October 5, 2016 -- (BRONX, NY) -- A study published online today in Nature by Albert Einstein College of Medicine scientists suggests that it may not be possible to extend the human life span beyond the ages already attained by the oldest people on record.
Since the 19th century, average life expectancy has risen almost continuously thanks to improvements in public health, diet, the environment and other areas. On average, for example, U.S. babies born today can expect to live nearly until age 79 compared with an average life expectancy of only 47 for Americans born in 1900. Since the 1970s, the maximum duration of life--the age to which the oldest people live--has also risen. But according to the Einstein researchers, this upward arc for maximal lifespan has a ceiling--and we've already touched it.
"Demographers as well as biologists have contended there is no reason to think that the ongoing increase in maximum lifespan will end soon," said senior author Jan Vijg, Ph.D., professor and chair of genetics, the Lola and Saul Kramer Chair in Molecular Genetics, and professor of ophthalmology & visual sciences at Einstein. "But our data strongly suggest that it has already been attained and that this happened in the 1990s."
Dr. Vijg and his colleagues analyzed data from the Human Mortality Database, which compiles mortality and population data from more than 40 countries. Since 1900, those countries generally show a decline in late-life mortality: The fraction of each birth cohort (i.e., people born in a particular year) who survive to old age (defined as 70 and up) increased with their calendar year of birth, pointing toward a continuing increase in average life expectancy.
But when the researchers looked at survival improvements since 1900 for people aged 100 and above, they found that gains in survival peaked at around 100 and then declined rapidly, regardless of the year people were born. "This finding indicates diminishing gains in reducing late-life mortality and a possible limit to human lifespan," said Dr. Vijg.
He and his colleagues then looked at "maximum reported age at death" data from the International Database on Longevity. They focused on people verified as living to age 110 or older between 1968 and 2006 in the four countries (the U.S., France, Japan and the U.K.) with the largest number of long-lived individuals. Age at death for these supercentenarians increased rapidly between the 1970s and early 1990s but reached a plateau around 1995--further evidence for a lifespan limit. This plateau, the researchers note, occurred close to 1997--the year of death of 122-year-old French woman Jeanne Calment, who achieved the maximum documented lifespan of any person in history.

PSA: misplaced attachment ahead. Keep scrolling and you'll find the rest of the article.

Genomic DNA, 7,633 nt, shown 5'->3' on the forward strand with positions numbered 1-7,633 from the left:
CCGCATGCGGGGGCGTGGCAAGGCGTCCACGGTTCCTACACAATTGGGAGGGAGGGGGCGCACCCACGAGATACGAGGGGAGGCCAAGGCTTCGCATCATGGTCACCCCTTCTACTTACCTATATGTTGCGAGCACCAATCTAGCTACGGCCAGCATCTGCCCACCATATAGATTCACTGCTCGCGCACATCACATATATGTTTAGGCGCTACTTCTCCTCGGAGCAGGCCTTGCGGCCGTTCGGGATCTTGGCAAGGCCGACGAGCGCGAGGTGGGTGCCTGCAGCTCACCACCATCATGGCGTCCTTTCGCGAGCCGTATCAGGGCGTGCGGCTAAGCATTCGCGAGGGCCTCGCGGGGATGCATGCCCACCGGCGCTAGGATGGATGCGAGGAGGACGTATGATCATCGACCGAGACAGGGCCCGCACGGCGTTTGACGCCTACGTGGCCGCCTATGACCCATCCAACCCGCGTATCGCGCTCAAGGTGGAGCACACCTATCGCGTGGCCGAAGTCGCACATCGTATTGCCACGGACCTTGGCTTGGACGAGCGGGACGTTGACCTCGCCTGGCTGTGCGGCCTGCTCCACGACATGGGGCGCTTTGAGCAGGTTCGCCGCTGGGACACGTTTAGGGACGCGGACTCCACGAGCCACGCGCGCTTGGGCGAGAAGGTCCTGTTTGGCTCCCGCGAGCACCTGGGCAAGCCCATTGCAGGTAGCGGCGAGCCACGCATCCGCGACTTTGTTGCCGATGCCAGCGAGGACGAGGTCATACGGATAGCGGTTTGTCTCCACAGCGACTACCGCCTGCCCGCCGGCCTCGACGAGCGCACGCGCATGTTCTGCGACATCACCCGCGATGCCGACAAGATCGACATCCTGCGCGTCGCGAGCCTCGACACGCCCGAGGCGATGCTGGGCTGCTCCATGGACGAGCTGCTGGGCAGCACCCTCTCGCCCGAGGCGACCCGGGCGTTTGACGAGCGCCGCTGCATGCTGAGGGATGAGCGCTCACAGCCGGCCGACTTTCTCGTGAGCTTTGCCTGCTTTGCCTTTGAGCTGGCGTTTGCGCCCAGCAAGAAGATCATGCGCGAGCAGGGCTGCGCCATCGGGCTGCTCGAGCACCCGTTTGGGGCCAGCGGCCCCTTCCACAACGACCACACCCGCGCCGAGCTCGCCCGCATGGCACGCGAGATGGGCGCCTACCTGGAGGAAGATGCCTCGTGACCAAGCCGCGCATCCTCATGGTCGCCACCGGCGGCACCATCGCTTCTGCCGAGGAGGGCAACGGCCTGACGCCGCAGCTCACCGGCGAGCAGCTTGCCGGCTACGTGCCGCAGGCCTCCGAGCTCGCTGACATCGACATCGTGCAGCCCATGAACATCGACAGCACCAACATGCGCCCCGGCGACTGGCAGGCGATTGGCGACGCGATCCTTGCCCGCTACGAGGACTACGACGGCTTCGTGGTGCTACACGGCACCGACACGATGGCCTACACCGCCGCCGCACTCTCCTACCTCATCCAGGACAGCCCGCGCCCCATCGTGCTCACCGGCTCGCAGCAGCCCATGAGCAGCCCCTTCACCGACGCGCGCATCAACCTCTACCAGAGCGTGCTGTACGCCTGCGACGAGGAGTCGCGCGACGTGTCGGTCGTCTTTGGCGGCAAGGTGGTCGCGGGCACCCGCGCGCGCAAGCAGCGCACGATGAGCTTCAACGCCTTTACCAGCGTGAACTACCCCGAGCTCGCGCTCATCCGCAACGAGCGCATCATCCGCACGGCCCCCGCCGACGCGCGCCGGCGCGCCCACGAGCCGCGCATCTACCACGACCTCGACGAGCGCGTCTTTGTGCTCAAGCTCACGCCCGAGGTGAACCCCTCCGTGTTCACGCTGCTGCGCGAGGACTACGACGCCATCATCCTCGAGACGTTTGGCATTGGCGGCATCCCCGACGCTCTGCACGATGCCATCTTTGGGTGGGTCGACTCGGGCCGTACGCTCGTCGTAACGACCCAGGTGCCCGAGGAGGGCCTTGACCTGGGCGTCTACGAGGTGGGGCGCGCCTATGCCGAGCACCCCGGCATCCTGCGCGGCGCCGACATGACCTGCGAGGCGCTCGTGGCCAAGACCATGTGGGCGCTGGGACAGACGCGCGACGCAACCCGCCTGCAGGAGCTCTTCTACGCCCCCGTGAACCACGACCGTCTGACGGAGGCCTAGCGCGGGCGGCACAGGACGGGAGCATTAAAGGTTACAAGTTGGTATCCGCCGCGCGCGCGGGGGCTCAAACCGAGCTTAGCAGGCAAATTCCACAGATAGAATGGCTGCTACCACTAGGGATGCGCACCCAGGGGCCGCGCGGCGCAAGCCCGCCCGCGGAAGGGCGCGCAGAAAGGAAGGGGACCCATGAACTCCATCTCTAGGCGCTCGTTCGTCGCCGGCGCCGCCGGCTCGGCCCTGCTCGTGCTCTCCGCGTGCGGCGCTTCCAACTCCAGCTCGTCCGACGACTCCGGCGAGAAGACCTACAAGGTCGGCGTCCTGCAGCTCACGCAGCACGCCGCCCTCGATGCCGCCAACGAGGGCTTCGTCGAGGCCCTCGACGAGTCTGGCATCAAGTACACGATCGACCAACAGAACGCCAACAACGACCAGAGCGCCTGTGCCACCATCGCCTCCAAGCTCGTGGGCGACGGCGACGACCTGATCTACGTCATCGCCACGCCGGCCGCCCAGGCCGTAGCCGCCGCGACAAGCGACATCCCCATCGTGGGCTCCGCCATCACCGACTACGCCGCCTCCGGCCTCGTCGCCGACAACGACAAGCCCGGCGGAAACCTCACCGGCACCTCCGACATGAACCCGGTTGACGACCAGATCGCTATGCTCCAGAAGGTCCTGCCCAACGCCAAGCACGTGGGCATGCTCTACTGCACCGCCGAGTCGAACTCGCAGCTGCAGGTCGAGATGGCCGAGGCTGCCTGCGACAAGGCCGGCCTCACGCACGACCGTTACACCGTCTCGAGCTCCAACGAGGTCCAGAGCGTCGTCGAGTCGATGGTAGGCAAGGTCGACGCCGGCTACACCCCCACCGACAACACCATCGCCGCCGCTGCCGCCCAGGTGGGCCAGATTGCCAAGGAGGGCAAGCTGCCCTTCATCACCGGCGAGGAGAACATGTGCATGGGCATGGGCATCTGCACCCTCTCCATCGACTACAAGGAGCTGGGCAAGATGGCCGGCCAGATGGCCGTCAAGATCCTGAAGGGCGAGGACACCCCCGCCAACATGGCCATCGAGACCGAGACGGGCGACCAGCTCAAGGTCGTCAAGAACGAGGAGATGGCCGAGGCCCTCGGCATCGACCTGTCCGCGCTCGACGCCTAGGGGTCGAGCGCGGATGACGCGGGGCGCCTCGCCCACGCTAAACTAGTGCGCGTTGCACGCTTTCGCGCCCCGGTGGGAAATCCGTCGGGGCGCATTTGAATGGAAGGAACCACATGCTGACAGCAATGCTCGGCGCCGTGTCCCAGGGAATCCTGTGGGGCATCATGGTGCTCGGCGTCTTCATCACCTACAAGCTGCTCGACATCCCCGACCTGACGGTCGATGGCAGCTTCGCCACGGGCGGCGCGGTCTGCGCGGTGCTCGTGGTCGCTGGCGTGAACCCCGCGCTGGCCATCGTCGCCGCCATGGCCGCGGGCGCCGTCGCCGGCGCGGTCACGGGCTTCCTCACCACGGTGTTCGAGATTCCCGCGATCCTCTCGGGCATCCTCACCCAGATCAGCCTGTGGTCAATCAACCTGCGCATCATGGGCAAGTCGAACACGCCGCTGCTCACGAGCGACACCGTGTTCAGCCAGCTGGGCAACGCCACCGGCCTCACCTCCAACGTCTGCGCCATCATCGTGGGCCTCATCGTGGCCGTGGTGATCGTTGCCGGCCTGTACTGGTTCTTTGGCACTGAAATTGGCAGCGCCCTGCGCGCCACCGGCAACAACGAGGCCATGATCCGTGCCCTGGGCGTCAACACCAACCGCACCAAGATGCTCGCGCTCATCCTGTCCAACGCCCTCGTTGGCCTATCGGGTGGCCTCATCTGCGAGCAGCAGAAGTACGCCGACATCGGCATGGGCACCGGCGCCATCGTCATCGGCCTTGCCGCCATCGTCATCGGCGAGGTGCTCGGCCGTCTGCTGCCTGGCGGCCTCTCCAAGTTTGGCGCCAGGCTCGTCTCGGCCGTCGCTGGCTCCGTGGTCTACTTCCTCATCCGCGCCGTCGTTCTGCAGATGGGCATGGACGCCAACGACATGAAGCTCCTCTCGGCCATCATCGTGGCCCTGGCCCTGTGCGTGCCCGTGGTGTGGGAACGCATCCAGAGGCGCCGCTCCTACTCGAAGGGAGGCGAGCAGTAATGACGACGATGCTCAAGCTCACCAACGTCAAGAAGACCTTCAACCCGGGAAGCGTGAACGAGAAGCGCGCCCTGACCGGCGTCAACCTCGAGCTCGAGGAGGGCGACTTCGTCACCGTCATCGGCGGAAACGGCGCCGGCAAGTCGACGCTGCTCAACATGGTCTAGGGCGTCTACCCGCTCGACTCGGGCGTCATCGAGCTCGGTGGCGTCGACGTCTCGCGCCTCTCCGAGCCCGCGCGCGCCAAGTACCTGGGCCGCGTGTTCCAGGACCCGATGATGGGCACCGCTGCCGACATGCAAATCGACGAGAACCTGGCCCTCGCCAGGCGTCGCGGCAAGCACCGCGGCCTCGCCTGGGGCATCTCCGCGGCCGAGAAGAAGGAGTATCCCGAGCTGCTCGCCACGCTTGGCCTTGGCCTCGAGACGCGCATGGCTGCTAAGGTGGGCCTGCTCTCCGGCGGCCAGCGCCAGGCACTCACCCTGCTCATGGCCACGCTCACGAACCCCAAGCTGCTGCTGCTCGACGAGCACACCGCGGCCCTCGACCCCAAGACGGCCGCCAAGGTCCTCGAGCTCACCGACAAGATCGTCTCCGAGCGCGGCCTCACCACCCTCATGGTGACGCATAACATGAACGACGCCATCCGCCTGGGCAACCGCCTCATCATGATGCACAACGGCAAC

Using maximum-reported-age-at-death data, the Einstein researchers put the average maximum human life span at 115 years--a calculation allowing for record-oldest individuals occasionally living longer or shorter than 115 years. (Jeanne Calment, they concluded, was a statistical outlier.) Finally, the researchers calculated 125 years as the absolute limit of human lifespan. Expressed another way, this means that the probability in a given year of seeing one person live to 125 anywhere in the world is less than 1 in 10,000.
"Further progress against infectious and chronic diseases may continue boosting average life expectancy, but not maximum lifespan," said Dr. Vijg. "While it's conceivable that therapeutic breakthroughs might extend human longevity beyond the limits we've calculated, such advances would need to overwhelm the many genetic variants that appear to collectively determine the human lifespan. Perhaps resources now being spent to increase lifespan should instead go to lengthening healthspan--the duration of old age spent in good health."
The Nature paper is titled "Evidence for a Limit to Human Lifespan." The co-lead authors of the paper are Xiao Dong, Ph.D., and Brandon Milholland, Ph.D., both at Einstein. The study was supported by National Institutes of Health grants AG017242 and AG047200, the Albert Einstein College of Medicine Institute for Aging Research/Nathan Shock Center and the Paul F. Glenn Center for the Biology of Human Aging at Albert Einstein College of Medicine.
About Albert Einstein College of Medicine
Albert Einstein College of Medicine is one of the nation’s premier centers for research, medical education and clinical investigation. During the 2015-2016 academic year, Einstein is home to 731 M.D. students, 193 Ph.D. students, 106 students in the combined M.D./Ph.D. program, and 278 postdoctoral research fellows. The College of Medicine has more than 1,900 full-time faculty members located on the main campus and at its clinical affiliates. In 2015, Einstein received $148 million in awards from the National Institutes of Health (NIH). This includes the funding of major research centers at Einstein in aging, intellectual development disorders, diabetes, cancer, clinical and translational research, liver disease, and AIDS. Other areas where the College of Medicine is concentrating its efforts include developmental brain research, neuroscience, cardiac disease, and initiatives to reduce and eliminate ethnic and racial health disparities. Its partnership with Montefiore Medical Center, the University Hospital and academic medical center for Einstein, advances clinical and translational research to accelerate the pace at which new discoveries become the treatments and therapies that benefit patients. Through its extensive affiliation network involving Montefiore, Jacobi Medical Center—Einstein’s founding hospital, and three other hospital systems in the Bronx, Brooklyn and on Long Island, Einstein runs one of the largest residency and fellowship training programs in the medical and dental professions in the United States. For more information, please visit www.einstein.yu.edu, read our blog, follow us on Twitter, like us on Facebook, and view us on YouTube.